Why Leet Substitution has Little Impact on Password Strength

While some sources advocate substituting letters with symbols to make passwords harder to crack, evidence exists that leet substitution has little impact on password strength. Consequently, businesses are advised to utilize password generation tools to create genuinely random passwords for each account and take advantage of password managers to save them securely.

For those unfamiliar with “leet substitution”, the term is derived from the days before the Internet when computer enthusiasts communicated with each other via bulletin board systems. Some bulletin board systems were exploited for illegal activities, and – in order to prevent this – system hosts used a form of censorship automation to block keywords similar to how web filters now work.

At the time, censorship automation was relatively simple; and, in order to circumnavigate the filters, users would substitute letters with symbols that closely represented them (i.e., “porn” became “p0rn”). The term “leet” arose from users referring to themselves as elite; and, as censorship automation evolved, so did “leetspeak” – although the concept behind it remained the same.

How Leet Substitution Works in Password Creation

There are three levels of leetspeak – basic, advanced (which omits most English characters), and ultimate (which uses radicals to represent English characters – i.e., │_│ for “u”). Most online sites only allow the use of a limited special character set when creating passwords, so the most common form of leet substitution involves substituting @ for “a”, € for “e”, zero for “o”, $ for “s”, and so on.

Being limited to the basic level of substitution doesn’t stop people from being creative. It is often possible to make long, complex passwords or passphrases using allowable ASCII characters – for example “I)0ñ╦ß®@I<€╦00ƒ@$╦” (“DontBrakeTooFast). Unfortunately, many people who use special characters believe they are strengthening their passwords, and this isn’t always the case.

Replacing Letters with Characters is More Common than You May Think

The practice of using leet substitution goes back fifty years and it is still fairly common. A 2016 Study of Mnemonic Sentence-based Password Generation Strategies (PDF) found that, when asked to create a mnemonic sentence-based password (quite well explained in this blog), 3.5% of users created a password that used a special character without being asked to.

Considering that there are more than 15 billion passwords for sale on the dark web, this would imply that leet substitution is a factor in more than 525 million leaked passwords (3.5% of 15 billion). However, some websites enforce the use of special characters when users first create a password, so the percentage of passwords with characters replacing letters is probably much higher.

Why Leet Substitution has Little Impact on Password Strength

The length of time that leet substitution has been around, and the common use of this password creation methodology, implies that replacing letters in passwords with special characters is no big deal. Furthermore, leet converters are freely available on the Internet, and hackers can build these tools into password hacking algorithms when deploying brute force attacks on unsuspecting businesses.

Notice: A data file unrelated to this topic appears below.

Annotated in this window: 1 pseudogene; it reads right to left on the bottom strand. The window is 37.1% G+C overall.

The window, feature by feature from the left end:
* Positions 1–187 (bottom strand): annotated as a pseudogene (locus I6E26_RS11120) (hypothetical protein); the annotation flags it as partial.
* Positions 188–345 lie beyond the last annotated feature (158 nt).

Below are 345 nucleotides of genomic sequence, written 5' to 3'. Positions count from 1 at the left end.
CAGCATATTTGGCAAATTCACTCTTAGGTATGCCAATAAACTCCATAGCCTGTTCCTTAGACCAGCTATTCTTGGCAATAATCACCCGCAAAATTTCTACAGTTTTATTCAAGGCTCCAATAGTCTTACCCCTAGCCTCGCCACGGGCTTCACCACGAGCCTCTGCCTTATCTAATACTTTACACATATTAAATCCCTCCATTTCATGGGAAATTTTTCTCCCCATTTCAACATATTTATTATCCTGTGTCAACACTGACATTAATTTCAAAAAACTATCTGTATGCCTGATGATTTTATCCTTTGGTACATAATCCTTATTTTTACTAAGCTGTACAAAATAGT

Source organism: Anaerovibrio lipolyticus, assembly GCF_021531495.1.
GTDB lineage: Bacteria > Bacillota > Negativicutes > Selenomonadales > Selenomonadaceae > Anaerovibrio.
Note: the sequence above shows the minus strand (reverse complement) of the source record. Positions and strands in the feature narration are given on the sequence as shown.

To prove the point that leet substitution has little impact on password strength, we tested out multiple passwords of various complexity on the Bitwarden password strength testing tool. Here’s what we found:

  • The word “password” takes less than a second to crack; and if you replace the “a” with an “@” to create “p@ssword”, it still takes less than a second to crack.
  • Similarly, if you replace “football” with “f00tball”, “starwars” with “$tarwar$”, or “sunshine” with “$un$hine”, a hacker can still get into your account within a second.

It is only when you start using European and math symbols that leet substitution has some impact on password strength – but it’s still not a lot.

  • “b@seball” takes less than a second to crack, but a hacker will take ten minutes with “ßaseball” and “bas€ball”, and 32 minutes with “ß@$€ß@11”.
  • Similarly, “yankee$” won’t trouble a hacker any longer than “p@ssword”, but “µ@ñI<€€$” will give them a three-hour wait before being able to get into your account.

If µ@ñI<€€$ Offers Little Account Protection, What Does?

It’s not the case that leet substitution has no value. Compared to “dontbraketoofast” – which would keep a hacker at bay for 71 years – it would take centuries to hack into an account protected by the password “I)0ñ╦ß®@I<€╦00ƒ@$╦”. However, the length and randomness of a password are more important than the character sets used in terms of password strength.

This is why NIST now recommends the use of passphrases consisting of a minimum of three random words. However, as some people can have more than a hundred online accounts to protect, NIST also recommends the use of a password manager to create genuinely random passwords and passphrases to ensure they are properly secured.

Password managers such as Bitwarden include password generators that enable you to choose between creating passwords and passphrases, and increasing the complexity to the maximum allowed by the account you are creating the password for. The password generator also displays the estimated time it will take to crack the password in case you wish to strengthen it further.

If you want to add an extra layer of security to the account, the opportunity often exists to deploy two-factor authentication (2FA). In this case, it is better to use a 2FA solution that sends you a One Time Passcode via an authentication app rather than SMS or email to avoid man-in-the-middle interceptions.

Author: Richard Anderson

Richard Anderson is the Editor-in-Chief of NetSec.news